dish pointing

Discussion in 'RV Tips & Tricks' started by wildcat, Nov 5, 2008.

  1. wildcat

    wildcat New Member

    I would like to take my bell expressvu on the road once in awhile rv'ing. What are the basics for dish pointing?I have purchased a sat. finder ($30.) from -JUNK. Is there a fool proof way of picing up the signal? I have the longitude degrees and was instructed to point south, too general!! Any help would be great
  2. jc2

    jc2 Junior Member

    RE: dish pointing

    We have DirecTV and go to this website and get the Elevation and Azimuth for the location we are at by entering the zipcode. I then raise/lower the dish to the correct elevation and use a cheapo hand compass to set the azimuth. It helps to have someone inside the RV to watch the satellite setup screen on the TV and let you know when your correct. I would think that Dish has a similiar site. :)
  3. TexasClodhopper

    TexasClodhopper Senior Member

    Re: dish pointing

    ... and don't minimize the efforts of others around you, either. Look around at where everyone else has their dishes pointed to get close. (At least you won't be pointing north when everyone else is pointing south! :clown: )
  4. Kirk

    Kirk Senior Member

    Re: dish pointing

    I am guessing that you must be Canadian since Bell satellite TV service is only sold there, as far as I know. I have been told that Bell is not RV friendly, but that is hear-say. I can tell you that with either of the two companies that sell such satellite TV services in the USA it isn't at all difficult to do and I suspect that the process is similar with your service.

    There should be a menu key on your remote that comes with the satellite receiver. The first step is to select that. From that menu there should be some choice such as "install" or similar title. Select that you should have some choice like "set-up" on that menu. Look through that set of selections and there should be one that gives you information for elevation, azimuth and possibly skew.

    Elevation is a setting on the dish and azimuth is the angle that the dish should be pointed in to find the satellite, assuming north to be 0 degrees. the azimuth will be generally south (180 degrees) but it will vary depending upon where you happen to be and could range from around 170 to 200 degrees, quite commonly. The best thing is to sweep the sky from about 15 degrees either side of the compass position called for, when you get to that step.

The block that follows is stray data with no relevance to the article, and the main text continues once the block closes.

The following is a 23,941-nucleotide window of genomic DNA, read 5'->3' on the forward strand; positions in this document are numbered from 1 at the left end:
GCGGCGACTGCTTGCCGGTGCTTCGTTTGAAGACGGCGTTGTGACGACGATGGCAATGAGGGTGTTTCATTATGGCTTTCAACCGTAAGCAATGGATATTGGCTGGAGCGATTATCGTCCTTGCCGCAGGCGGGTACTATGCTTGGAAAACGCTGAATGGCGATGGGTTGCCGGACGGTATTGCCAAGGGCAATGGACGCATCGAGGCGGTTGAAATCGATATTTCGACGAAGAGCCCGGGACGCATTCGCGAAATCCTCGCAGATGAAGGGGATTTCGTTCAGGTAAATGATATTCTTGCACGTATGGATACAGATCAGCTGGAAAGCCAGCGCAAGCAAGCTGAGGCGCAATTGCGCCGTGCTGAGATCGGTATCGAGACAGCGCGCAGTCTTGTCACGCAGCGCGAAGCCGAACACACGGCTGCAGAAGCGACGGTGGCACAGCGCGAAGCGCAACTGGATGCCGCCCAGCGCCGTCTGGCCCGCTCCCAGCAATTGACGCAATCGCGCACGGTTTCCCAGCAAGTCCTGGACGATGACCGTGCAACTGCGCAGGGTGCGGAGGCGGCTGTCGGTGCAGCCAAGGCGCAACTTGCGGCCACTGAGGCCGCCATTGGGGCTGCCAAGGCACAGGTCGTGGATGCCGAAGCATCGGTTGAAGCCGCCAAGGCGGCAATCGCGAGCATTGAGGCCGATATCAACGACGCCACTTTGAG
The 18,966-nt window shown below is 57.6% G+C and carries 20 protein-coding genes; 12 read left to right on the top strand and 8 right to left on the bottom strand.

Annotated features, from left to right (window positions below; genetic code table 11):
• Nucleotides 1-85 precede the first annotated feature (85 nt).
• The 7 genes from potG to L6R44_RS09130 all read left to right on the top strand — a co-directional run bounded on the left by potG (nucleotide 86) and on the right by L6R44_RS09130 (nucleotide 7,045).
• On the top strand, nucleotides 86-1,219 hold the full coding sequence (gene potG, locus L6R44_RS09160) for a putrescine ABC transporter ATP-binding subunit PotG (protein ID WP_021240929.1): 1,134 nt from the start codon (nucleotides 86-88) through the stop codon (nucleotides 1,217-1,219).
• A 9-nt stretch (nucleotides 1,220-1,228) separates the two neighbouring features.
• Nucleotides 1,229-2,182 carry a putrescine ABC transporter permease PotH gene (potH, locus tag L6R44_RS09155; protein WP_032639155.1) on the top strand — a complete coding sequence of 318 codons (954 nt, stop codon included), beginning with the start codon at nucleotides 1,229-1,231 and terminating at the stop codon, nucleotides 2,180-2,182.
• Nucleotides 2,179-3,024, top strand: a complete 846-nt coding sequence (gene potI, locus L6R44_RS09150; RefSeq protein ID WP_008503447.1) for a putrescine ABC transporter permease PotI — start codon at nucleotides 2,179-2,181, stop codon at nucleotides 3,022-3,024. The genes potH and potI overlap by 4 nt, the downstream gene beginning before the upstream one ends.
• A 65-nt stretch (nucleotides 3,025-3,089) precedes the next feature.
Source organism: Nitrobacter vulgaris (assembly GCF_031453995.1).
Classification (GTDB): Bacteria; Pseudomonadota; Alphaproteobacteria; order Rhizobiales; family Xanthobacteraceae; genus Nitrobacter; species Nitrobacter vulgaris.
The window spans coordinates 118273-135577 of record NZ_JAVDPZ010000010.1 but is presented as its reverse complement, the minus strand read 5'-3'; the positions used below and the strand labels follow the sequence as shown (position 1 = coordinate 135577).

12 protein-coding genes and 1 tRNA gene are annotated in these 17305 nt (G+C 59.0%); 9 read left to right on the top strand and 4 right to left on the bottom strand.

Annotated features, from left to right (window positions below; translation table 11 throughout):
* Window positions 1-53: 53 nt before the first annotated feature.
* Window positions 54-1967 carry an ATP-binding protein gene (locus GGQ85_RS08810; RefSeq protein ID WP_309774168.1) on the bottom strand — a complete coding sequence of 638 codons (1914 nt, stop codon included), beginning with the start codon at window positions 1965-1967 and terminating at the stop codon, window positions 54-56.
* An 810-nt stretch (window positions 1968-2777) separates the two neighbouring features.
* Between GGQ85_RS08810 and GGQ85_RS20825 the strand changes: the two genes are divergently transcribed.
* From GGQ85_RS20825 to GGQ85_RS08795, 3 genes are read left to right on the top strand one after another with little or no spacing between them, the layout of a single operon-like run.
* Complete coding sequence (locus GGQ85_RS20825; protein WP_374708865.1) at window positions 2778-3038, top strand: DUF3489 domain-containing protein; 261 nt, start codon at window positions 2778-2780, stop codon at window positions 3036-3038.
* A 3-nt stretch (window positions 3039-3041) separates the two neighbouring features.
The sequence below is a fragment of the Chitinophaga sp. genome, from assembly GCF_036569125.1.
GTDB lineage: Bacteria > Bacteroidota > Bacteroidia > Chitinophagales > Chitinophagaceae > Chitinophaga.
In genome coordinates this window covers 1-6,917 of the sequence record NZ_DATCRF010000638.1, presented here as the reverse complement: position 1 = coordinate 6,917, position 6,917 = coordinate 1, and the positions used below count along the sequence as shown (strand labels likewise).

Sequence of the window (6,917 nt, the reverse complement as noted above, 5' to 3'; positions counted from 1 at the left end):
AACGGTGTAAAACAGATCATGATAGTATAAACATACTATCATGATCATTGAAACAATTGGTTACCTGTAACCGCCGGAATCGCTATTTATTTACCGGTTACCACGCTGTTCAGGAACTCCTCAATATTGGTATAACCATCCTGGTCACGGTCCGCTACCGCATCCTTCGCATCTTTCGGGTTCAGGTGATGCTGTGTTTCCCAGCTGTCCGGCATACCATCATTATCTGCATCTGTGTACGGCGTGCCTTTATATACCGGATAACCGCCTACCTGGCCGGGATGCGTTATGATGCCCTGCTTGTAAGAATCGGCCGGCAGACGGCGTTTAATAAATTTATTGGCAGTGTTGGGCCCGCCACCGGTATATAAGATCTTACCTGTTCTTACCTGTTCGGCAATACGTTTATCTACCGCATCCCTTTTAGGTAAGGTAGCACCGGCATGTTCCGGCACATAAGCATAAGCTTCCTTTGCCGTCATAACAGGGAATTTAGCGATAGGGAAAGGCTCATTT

Once you have these settings you need to set up your dish getting the mast it is mounted to as nearly vertical as possible, using a bubble level to set it up. The more closely you level your mast the more easily the satellite signal can be found. With the mast level and the dish mounted and elevation set to what was called for, select the signal strength choice from the set-up menu. With it there will be a display on the TV which will tell you the strength of the signal found and if you should find a signal from the wrong satellite, systems I am familiar with will say "wrong satellite" below the signal strength indication.

    In most systems the signal strength will move from left to right and it will turn green and say something like "Signal found" when you get the proper one for TV. You should adjust the dish to get the signal as strong as possible, then you will be ready to watch TV.

    It seems complicated when you first start, but with practice it does get easier to do. That signal finder that you bought can help, but all that it does is to measure the strength of the signal and it don't tell you if you are looking at the wrong bird. Only your TV or an expensive meter will do that.

    As one who uses satellite internet and who is a certified dish installer, I carry a meter that does identify each satellite as my dish detects it and so make it far more easy to know what you are doing, but the meter I use also costs about $450 today. Should you want to get one, it is called a Birdog.

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